It’s exactly six months since I left Africa in pursuit of an M.sc degree programme in the U.K. Although I am not new to travelling to the U.K, leaving Nigeria after different bitter experiences was something I joyfully looked forward to.
The night before my trip was similar to this night that I write this piece, it was as if I had offended the gods of sleep and they won’t bless me with their presence, I was so excited to leave the country of my birth. As I proceeded to the airport being driven by one of the greatest men I could ever meet I glanced at every part of the environment with a winning smile, a winning smile that said good bye to pain, a winning smile that said good bye to failure, a winning smile that said good bye to greed, a winning smile that said I would never miss you.
“Good day ladies and gentlemen we are now about to land into Heathrow airport” that was the voice of the Pilot, my palms began to sweat out of excitement for the newness that life has promised, my mind was open and free willing to taste and savour the sweetness of the U.K.
Getting to the house in Northampton after a three hour ride with my little brother and my mum I was completely fagged out and all I needed was the taste of my mums cooking, a nice warm bath and a sound sleep.
It was time to go to school and begin my registration process, and on the train from Northampton to Coventry I began to shed tears, I shed tears for multiple reason one of which was because I realised the extent of the wickedness of the Nigerian leaders and the Nigerian people, I have found myself in a country with no major mineral resources, a country where majority of its populace do not have half the moral values that Nigerians could die for but yet things were working, I still had drops of tears in my eyes when I realised I had gotten to my destination immediately I did a rough calculation in my mind and discovered that that the same journey would probably have taken three times more in my country.
In my previous trips to the U.K I hardly ever left Northampton so having to go to school in Coventry was a bit of challenge for me, however I noticed the sign posts that gave direction from the train station to the school there was no missing it, this did not particularly impress me after all we had street post in Lagos but the descriptive details however marvelled me, getting to the school I started to see guys and girls living free like birds this was however strange for me as I had attended a school which was built on strong autocratic and Christian values, it was not that I expected students to attend chapel service but inhaling of cigarettes all over the campus did give me some concern.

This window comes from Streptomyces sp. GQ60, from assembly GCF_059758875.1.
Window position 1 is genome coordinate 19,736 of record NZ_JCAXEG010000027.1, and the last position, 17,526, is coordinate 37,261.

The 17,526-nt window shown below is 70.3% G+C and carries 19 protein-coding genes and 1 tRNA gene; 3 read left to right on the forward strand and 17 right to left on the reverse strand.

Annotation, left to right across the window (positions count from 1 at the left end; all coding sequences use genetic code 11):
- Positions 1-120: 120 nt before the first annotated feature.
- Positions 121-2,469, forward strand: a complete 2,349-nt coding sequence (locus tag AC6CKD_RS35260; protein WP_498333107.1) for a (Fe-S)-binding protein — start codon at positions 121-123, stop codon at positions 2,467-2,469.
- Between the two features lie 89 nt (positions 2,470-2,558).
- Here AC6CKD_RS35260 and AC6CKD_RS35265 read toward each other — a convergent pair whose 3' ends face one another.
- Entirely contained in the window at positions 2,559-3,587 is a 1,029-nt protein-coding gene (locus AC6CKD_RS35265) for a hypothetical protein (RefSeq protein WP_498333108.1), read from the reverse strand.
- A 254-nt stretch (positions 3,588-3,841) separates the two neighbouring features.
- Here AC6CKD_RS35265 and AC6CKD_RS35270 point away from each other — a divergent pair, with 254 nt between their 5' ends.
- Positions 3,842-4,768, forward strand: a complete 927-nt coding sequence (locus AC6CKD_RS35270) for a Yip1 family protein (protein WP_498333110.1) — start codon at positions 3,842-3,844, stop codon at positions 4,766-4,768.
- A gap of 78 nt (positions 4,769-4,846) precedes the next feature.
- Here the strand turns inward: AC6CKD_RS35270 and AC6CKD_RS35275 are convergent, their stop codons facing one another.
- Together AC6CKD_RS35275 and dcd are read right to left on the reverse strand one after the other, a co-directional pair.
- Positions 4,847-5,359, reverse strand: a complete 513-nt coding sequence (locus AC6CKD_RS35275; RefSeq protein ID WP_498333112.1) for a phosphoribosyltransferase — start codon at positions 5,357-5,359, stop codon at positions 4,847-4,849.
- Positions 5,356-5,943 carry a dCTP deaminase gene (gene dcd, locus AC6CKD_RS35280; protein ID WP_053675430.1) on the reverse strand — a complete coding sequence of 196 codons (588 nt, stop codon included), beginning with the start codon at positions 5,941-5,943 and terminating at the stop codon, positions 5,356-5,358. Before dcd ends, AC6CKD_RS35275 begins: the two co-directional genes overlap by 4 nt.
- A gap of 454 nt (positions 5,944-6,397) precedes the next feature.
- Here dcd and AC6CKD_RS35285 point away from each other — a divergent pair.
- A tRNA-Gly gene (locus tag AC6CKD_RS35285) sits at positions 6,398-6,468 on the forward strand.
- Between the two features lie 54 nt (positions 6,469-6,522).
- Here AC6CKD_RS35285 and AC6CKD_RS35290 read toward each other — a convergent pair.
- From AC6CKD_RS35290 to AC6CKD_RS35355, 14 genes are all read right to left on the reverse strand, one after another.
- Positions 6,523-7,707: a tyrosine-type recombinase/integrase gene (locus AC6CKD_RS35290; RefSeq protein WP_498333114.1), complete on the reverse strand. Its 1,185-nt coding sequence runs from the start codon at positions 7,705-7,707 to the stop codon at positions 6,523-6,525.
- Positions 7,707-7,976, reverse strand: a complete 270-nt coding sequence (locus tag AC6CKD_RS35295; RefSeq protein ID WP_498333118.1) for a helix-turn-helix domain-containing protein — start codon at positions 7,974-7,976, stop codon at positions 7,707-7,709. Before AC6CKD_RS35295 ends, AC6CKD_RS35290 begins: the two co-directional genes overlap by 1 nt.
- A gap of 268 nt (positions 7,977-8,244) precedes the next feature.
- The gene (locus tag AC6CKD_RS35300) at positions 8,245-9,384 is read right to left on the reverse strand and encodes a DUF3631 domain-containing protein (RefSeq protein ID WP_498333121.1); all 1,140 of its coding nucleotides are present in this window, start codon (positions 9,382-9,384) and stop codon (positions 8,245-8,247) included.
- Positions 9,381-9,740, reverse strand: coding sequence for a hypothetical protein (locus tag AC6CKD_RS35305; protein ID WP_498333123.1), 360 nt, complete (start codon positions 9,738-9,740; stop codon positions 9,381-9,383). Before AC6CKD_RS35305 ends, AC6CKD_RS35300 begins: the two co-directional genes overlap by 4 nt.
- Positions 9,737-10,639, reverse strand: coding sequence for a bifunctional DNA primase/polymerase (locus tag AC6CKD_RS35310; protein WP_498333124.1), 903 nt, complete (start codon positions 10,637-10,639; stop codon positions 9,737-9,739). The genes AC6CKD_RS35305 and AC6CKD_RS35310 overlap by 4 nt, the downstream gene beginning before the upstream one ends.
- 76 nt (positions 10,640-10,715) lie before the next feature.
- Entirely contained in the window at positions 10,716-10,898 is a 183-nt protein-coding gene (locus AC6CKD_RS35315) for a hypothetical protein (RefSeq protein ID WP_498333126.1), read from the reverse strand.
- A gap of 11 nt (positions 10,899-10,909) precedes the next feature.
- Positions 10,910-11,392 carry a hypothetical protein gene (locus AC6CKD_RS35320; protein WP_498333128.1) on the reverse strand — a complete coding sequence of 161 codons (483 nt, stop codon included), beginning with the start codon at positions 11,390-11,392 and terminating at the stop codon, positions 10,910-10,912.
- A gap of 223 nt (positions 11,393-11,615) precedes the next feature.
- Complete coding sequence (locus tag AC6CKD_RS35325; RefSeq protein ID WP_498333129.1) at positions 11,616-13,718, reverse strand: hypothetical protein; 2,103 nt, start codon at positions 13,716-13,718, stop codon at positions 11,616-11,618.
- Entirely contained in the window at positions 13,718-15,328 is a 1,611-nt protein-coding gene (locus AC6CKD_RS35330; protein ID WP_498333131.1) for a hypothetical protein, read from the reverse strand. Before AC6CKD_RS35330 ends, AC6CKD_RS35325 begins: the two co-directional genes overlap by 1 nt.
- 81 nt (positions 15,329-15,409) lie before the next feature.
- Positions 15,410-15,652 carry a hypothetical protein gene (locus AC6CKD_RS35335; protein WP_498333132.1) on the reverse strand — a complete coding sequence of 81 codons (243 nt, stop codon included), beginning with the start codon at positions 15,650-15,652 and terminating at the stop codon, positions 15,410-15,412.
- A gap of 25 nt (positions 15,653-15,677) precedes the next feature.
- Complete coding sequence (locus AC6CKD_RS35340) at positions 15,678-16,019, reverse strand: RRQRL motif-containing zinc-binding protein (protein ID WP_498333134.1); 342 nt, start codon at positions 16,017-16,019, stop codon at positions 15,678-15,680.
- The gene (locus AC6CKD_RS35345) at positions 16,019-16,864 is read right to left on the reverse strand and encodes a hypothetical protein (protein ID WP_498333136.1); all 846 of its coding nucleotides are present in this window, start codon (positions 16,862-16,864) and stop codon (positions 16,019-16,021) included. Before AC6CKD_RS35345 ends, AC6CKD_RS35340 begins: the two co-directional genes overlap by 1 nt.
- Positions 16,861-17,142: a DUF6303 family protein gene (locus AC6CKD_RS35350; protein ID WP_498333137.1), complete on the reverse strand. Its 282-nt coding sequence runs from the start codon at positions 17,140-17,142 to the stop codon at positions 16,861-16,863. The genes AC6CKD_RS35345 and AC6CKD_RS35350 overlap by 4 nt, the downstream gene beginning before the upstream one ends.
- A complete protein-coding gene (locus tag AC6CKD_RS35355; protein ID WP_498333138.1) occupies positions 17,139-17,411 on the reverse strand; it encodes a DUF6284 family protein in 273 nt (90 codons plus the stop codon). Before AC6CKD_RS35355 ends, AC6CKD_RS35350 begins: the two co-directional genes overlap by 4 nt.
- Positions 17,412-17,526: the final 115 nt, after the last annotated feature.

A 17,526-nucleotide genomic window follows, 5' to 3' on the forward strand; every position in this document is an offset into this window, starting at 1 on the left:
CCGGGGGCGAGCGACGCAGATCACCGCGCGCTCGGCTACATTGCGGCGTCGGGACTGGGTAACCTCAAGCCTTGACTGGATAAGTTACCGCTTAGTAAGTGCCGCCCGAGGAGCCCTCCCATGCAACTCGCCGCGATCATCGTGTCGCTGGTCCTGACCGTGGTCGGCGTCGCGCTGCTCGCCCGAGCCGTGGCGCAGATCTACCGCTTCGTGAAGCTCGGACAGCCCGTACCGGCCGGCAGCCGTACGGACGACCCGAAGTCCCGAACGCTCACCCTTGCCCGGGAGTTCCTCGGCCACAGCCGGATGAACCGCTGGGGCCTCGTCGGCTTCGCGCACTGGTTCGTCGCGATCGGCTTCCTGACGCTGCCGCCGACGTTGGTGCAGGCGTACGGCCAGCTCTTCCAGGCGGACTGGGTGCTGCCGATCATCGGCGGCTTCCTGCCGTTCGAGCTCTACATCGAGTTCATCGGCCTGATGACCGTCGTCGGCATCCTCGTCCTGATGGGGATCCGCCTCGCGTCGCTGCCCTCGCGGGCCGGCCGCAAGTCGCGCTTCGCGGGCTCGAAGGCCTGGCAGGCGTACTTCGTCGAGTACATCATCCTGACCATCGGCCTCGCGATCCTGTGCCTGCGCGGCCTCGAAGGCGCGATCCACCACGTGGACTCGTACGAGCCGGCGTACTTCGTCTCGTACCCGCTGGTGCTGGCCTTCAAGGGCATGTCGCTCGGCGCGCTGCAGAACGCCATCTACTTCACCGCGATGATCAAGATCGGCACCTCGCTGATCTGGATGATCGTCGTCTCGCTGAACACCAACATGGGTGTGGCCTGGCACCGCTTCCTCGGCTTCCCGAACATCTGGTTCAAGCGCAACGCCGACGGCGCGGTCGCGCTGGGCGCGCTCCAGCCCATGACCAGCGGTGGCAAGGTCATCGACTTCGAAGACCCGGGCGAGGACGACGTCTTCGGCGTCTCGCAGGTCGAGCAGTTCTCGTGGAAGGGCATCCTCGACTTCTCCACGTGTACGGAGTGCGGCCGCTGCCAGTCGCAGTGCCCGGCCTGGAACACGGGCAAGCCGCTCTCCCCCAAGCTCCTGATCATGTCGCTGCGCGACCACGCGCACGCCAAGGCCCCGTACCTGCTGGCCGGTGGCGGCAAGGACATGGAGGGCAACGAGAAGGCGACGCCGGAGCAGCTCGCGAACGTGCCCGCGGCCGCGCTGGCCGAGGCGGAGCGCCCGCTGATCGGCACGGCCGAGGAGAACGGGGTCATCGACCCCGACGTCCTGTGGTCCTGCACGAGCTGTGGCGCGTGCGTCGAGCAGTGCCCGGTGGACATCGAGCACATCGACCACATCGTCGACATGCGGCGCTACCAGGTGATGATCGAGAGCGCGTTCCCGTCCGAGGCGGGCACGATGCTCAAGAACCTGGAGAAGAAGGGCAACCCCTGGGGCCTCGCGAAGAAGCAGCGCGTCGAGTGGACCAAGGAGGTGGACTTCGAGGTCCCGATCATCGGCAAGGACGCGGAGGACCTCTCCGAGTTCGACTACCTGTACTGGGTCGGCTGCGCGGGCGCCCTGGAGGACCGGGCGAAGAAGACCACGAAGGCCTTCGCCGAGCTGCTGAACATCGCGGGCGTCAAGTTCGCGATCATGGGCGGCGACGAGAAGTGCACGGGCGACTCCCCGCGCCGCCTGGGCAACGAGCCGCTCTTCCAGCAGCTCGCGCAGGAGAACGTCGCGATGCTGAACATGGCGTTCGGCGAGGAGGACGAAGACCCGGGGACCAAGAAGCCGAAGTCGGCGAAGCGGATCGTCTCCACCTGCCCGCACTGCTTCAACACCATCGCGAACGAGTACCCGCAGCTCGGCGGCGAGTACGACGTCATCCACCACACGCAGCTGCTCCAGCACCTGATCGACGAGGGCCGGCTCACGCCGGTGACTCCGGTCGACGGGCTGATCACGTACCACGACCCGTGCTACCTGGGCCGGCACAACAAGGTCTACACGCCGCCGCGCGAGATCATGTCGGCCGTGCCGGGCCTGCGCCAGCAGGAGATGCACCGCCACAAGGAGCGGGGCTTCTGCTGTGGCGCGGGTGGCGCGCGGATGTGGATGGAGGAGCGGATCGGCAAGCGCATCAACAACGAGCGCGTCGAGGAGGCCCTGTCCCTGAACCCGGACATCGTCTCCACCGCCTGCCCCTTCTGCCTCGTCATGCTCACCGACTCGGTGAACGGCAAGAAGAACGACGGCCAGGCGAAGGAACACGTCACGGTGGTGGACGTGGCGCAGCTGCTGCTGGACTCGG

After catching up with Casmir and Gboyega my former school mates, I was taken to the point of registration and lo and behold there was a que, and then I started to laugh I said to myself “you see even this people they que can’t they have a faster system” to my surprise I did not spend more than five minutes on that que and in 30 minutes I had in my hands an ID card of Coventry University (this would probably take two weeks in my previous school). And instantly I remembered a similar que in Covenant where members of the student council were given preference over fellow students and my juvenility made me raise my voice in anger at such a cruel behaviour, that single action threatened the possibility of graduating.
It was September so the weather was quite cold and this in turn affected my urinary frequency, the toilet was a complete difference from what I had experienced in Covenant University where a plastic kettle and a bucket were placed in the toilet for the needful to be done in this toilet there was toilet rolls, hand driers and flowing water it was as if I was in Sheraton.
At the end of the week in the normal Nigerian custom it was time to go to church on Sunday, I could see Nigerians in the regular African regalia looking very majestic, however the white folks that I saw were either taking a walk or jogging to keep fit.
My journey to the U.K has in no doubt been a complete learning experience for me, I have been able to learn that the quality of life that people live is not exactly tied to religion or belief, rather its tied to being willing and able to do what is right.
Throughout my undergraduate days we were continuously reminded of how Covenant University was a world class institution and sometimes I bought that statement, but today I can stand on any platform to say that the school is far from being in a class talk less of being world class, we were also constantly reminded of how wealthy the school was and how the students school fees were being used to mow the lawn, but today that statement makes me laugh because I have learnt that it is not in the volume of wealth that one has that determines the quality of ones choices or life but rather it is being able and willing to do what is right, and what is needed.
While I grew up in Nigeria we were taught to have high moral standards and values, we were taught about God, we were taught to be good citizens of the country and to love our country, but now I have realised that love for nation can never be taught in theory, the lesson of love only sink in when it is taught in practical.
I have not written this to condemn my Alma-Mata, however with the current university ranking of universities in Nigeria Covenant University ranked 8th despite the tremendous lack of quality, then the question is what goes on in the school ranked 50.
My heart bleeds to see that the older generation in Nigeria have gambled with our future, it saddens my heart to realise that the love they teach is indeed far from their hearts, it gives me great pain to realise that the most important worlds to them are SELF, ME, I and my immediate family, to the detriment of our future.
Arise; O compatriots the youths of Nigeria calls please rescue us.